environmental, and a social dimension (Hammond, 2000; IISD, 2011; United Nations, 2011). A recent NRC report identified four key societal sustainability goals for agriculture. Those goals are:

•  “Satisfy human food, feed, and fiber needs, and contribute to biofuel needs.

•  Enhance environmental quality and resource base.

•  Sustain the economic viability of agriculture.

•  Enhance the quality of life for farmers, farm workers, and society as a whole.” (NRC, 2010b; p.23)

In the context of algal biofuels, the goals of sustainable development can be framed as follows:

•  Contribute to energy security, particularly the domestic supply of transportation fuel.

•  Maintain and enhance the natural resource base and environmental quality.

•  Produce fuel that is economically viable.

•  Enhance the quality of life for society as a whole.

The four aspects of sustainability are interconnected in many ways, some of which are synergistic or mutually reinforcing, others of which might involve tradeoffs among goals. An example of synergy could be technological improvements in algae and cyanobacteria production and in processing the biomass to fuels. Those improvements would enhance fuel yield, contribute to energy security, increase resource use efficiency, and reduce cost of production, and therefore contribute to transportation fuel needs and improve environmental, economic, and social sustainability. An example of a tradeoff could be pollutant management, which would contribute to maintaining environmental quality and minimizing human-health impacts but could add to the cost of production.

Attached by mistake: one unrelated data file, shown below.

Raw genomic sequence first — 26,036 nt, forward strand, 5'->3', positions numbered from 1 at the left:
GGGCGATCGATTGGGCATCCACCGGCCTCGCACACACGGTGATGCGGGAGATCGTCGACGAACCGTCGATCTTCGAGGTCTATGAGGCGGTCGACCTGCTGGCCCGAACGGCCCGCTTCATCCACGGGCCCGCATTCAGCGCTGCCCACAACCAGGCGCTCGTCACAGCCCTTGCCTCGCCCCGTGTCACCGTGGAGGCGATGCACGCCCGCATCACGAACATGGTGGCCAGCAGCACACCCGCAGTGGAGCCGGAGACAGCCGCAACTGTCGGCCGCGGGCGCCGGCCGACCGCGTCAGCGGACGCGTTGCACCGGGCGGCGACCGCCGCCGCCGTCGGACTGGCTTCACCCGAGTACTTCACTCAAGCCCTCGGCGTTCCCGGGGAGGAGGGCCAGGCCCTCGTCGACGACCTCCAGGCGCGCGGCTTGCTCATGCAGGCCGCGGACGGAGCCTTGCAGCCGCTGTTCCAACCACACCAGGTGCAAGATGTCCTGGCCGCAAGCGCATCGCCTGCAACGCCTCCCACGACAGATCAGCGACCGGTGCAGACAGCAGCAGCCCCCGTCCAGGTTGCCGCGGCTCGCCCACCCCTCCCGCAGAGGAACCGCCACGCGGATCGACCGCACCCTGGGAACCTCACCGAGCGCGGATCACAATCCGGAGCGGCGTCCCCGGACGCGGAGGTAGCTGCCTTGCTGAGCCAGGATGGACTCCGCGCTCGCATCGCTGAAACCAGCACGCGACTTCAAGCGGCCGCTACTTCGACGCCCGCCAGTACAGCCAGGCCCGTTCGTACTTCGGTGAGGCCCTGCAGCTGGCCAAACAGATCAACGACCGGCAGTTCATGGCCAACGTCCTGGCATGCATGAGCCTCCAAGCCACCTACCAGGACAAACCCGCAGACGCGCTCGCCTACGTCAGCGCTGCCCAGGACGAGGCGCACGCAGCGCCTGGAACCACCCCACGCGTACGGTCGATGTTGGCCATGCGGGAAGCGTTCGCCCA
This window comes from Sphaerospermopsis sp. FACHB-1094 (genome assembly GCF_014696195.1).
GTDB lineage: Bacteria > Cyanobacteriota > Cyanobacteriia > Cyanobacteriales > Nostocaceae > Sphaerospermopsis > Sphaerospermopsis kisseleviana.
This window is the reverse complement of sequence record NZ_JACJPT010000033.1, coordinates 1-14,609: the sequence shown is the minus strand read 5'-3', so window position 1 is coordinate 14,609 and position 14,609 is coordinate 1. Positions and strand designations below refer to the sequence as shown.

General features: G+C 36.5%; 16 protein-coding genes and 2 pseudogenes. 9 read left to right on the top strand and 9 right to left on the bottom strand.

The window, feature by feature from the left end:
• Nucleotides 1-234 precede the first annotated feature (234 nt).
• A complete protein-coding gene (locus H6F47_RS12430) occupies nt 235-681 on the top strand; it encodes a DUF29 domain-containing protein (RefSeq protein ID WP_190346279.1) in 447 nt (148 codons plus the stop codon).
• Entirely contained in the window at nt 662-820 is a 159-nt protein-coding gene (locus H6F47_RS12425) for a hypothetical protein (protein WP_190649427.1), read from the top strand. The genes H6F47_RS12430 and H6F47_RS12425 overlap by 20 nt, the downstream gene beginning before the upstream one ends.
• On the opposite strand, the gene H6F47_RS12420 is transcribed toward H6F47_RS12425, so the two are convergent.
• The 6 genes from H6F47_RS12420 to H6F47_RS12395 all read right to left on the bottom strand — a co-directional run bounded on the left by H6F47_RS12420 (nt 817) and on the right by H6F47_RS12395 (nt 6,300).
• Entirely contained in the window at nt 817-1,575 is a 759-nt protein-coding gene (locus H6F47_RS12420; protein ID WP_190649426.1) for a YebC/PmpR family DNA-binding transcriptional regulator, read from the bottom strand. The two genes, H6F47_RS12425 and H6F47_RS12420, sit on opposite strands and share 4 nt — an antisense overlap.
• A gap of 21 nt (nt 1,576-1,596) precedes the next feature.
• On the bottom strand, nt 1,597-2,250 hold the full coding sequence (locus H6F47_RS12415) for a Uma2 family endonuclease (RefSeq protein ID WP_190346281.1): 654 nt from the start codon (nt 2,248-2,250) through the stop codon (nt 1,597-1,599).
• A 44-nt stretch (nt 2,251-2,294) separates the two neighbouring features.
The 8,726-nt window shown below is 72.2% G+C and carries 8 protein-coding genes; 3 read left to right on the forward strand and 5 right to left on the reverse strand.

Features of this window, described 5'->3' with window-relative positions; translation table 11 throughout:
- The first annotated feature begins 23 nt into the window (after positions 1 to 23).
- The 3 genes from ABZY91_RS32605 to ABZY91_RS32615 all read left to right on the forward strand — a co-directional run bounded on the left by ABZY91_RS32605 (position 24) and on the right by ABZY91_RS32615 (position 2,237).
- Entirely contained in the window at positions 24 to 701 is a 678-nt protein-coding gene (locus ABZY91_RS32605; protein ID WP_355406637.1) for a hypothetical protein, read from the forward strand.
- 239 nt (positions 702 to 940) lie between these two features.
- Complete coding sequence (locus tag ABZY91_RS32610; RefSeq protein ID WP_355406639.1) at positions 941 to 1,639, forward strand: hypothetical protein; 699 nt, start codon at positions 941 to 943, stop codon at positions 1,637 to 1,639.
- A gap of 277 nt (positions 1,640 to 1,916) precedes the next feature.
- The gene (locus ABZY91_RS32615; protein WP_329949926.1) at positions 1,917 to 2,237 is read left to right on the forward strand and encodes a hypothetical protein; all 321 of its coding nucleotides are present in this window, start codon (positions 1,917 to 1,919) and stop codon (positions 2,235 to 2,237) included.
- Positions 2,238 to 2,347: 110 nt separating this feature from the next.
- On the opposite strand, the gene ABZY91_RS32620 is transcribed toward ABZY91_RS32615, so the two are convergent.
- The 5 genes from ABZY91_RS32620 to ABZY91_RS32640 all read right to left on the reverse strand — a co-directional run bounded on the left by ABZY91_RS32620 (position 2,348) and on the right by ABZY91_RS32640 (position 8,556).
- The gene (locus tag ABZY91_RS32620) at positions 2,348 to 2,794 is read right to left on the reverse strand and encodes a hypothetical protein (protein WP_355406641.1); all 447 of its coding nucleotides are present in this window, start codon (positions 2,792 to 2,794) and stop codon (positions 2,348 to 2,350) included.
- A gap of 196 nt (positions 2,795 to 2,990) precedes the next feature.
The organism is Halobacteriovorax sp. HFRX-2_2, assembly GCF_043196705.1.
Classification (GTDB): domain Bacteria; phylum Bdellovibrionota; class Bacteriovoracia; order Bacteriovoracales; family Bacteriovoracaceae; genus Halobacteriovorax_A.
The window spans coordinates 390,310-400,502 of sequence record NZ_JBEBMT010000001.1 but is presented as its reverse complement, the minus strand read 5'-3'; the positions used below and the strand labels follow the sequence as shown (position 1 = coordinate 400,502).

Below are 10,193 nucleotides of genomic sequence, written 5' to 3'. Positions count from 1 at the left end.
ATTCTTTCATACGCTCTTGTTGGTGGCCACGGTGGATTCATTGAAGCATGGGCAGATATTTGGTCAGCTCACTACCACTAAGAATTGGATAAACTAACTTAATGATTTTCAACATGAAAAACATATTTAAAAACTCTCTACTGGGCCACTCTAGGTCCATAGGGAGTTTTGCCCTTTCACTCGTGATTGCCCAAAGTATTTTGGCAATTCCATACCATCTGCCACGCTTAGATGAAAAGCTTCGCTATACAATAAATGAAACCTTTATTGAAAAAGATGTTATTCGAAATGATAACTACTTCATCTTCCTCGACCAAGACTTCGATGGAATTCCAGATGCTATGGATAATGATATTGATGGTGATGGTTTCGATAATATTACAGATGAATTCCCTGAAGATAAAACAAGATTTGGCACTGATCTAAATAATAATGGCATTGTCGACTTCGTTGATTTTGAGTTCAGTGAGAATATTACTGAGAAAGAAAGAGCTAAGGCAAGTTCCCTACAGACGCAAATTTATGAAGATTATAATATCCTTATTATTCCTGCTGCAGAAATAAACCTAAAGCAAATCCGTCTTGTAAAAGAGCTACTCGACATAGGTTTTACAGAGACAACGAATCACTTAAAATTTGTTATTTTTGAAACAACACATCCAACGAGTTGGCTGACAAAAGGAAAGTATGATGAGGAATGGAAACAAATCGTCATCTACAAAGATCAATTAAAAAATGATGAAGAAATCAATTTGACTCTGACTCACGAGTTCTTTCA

1.2.2 Components of Sustainable Biofuel Development

As in the case of plant-based biofuels (NRC, 2011b), algal biofuels could provide opportunities to improve energy security, reduce GHG emissions, and maintain and enhance the resource base and environmental quality, but their production also could raise sustainability concerns. Whether those opportunities will be realized depends on how the industry develops. It is prudent to consider potential sustainability concerns that might arise and to avoid or mitigate them as the industry develops. Sustainability of plant-based biofuels has been discussed, and criteria for assessments have been developed by various entities over the past decade (ESA, 2008; Markevicius et al., 2010; NRC, 2010a,c). Examples of sustainability criteria are shown in Table 1-1. Many of the sustainability criteria apply to algal biofuels. Energy Security

Whether and how much algal biofuels would contribute to energy security depends in part on the resources (for example, land and water) available for algal biofuel production, the productivity of algae cultivation, the yield of the processing of algae to fuel, and the ability to integrate the various components of algal biofuel production into one functional system and to scale it up. Resource limitations bound how much algal biofuel could be

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